There is no good ANC and a bad ANC, there is only the ANC.
This was the message from DA leader Mmusi Maimane and chief whip John Steenhuisen as they reviewed President Cyril Ramaphosa's and Parliament's 2018 performance.
It is probably the official opposition's last report card of this kind ahead of next year's election, which will be in May.
"In a year that was billed to be one of fundamental reform, the ANC has continued to fail South Africa. In government, all of the crises that existed at the end of the Zuma presidency have worsened in the first year of the Ramaphosa presidency," reads their statement.
"In Parliament, the ANC has reverted to their default position of complete deference to the new president, rather than holding him and his government accountable."
Maimane said even though there was a change in leadership, there wasn't a change in the country's direction.
"Our nation is in a difficult position," he said, citing economic growth of 0.7%, the prospect of a "black Christmas" due to load shedding and 10 million citizens who are not going to find work.
"No real structural reforms have been done," Maimane said. "Our country needs structural reform."
Maimane also claimed that Ramaphosa wasn't really in charge of the ANC.
"Not a single citizen implicated in corruption has been arrested. We may run the risk of thinking state capture was a Zuma project. It was not."
"It is a myth that there is a good ANC and a bad ANC. There is just the ANC," Maimane said.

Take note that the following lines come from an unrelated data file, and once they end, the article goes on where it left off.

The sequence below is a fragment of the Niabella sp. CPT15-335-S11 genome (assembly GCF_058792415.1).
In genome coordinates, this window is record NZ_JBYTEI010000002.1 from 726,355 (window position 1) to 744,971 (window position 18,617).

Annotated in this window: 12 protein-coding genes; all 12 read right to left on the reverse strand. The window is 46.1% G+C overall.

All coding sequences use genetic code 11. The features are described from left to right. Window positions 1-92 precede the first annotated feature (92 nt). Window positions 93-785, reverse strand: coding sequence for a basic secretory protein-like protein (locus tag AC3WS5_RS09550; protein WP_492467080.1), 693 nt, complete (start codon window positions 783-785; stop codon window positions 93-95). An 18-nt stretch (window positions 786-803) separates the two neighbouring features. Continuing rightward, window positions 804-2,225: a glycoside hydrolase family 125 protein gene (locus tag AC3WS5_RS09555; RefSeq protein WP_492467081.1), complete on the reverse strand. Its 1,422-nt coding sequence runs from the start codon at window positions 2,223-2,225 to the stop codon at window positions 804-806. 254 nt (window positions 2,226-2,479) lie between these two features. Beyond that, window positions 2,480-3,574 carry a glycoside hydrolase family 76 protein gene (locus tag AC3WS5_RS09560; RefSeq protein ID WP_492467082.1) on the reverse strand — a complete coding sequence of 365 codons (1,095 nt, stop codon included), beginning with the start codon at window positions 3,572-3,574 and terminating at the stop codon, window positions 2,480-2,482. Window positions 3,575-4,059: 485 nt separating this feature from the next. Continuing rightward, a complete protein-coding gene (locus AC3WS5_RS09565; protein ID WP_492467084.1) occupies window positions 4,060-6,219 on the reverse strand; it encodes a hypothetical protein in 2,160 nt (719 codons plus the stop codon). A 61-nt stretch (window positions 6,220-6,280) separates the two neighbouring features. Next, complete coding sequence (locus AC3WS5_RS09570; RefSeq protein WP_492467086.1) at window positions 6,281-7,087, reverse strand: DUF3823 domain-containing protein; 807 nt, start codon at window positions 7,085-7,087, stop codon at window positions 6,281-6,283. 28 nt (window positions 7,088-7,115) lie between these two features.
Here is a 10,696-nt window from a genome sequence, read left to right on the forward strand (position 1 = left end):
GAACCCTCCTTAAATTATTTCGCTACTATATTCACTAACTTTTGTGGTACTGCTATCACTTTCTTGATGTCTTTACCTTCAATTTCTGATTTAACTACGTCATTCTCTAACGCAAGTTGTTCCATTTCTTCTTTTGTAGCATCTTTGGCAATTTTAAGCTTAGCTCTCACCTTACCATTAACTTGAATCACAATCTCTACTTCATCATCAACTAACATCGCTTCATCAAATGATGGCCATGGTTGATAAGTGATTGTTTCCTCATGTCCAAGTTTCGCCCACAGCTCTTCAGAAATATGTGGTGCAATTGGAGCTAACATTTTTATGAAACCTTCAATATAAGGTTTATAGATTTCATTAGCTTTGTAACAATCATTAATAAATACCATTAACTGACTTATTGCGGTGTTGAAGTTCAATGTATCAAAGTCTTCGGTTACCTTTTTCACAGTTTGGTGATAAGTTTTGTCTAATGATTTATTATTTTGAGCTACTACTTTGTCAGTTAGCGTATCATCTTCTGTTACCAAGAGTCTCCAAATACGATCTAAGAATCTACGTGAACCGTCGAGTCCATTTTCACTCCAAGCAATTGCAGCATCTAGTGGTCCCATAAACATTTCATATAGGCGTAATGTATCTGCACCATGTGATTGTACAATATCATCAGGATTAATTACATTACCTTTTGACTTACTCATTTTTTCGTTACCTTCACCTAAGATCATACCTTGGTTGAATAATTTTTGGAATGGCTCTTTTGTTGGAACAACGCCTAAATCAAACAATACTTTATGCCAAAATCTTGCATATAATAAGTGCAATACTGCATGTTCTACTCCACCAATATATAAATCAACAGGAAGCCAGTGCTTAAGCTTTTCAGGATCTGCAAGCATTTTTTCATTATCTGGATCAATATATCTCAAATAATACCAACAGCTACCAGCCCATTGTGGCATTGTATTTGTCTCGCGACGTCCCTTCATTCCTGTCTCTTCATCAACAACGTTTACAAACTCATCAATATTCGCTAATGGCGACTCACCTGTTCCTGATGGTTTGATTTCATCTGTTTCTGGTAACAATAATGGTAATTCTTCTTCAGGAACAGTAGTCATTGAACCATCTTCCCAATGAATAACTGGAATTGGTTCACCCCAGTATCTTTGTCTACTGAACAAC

Parliament 'should have been far more robust'
Speaking about Parliament, Steenhuisen said: "Of the 15 debates that shaped the national agenda in Parliament this year, all confirmed an inconvenient truth: there is no good ANC or bad ANC, only the ANC. The outcomes of the debates on the recession recovery, fuel price increase and VBS bank heist continue to serve as the eulogy of the organisation."
Steenhuisen also criticised Parliament for allowing Deputy President David Mabuza to get away without holding the requisite one question session per month in the National Assembly in the fourth quarter.
"It speaks volumes when you allow an individual to escape accountability," Steenhuisen said.
"Parliament should have been far more robust. Parliament should be ashamed that they allowed this to happen."
He commented on the number of questions departments answered in the National Council of Provinces. According to him, the departments of communications (34%), finance (34%), water and sanitation (32%), social development (28%) and health (28%) answered the least questions.
"It remains an offence to the democratic process that the worst-performing ANC government departments have also been the least accountable," he said.
DA's immigration policy
Maimane and Steenhuisen were asked about the DA's immigration policy as part of its election campaign, and whether it fits in with the upsurge of populist anti-immigration policies worldwide.
"You don't become xenophobic by speaking about an issue that affects citizens."
He said citizens "feel they need control" of the borders, and everyone's rights should be guaranteed, including refugees and asylum seekers.
"No one is anti-immigration," Maimane said.
He said people entering the country should be properly documented and added that, if the DA didn't speak about it, they would allow populists without substance to frame the debate.
"It would be irresponsible not to address the topic. To not manage it would be irresponsible and would enhance xenophobia."
Maimane also condemned Black First Land First leader Andile Mngxitama's recent remarks over the weekend. Mngxitama reportedly called for the killing of whites, their dogs and their cats.
"Hate speech must always be spoken out against. Mngxitama's comments cheapen people rights to human dignity which is a fundamental tenant of what liberal democracy depends on," Maimane said.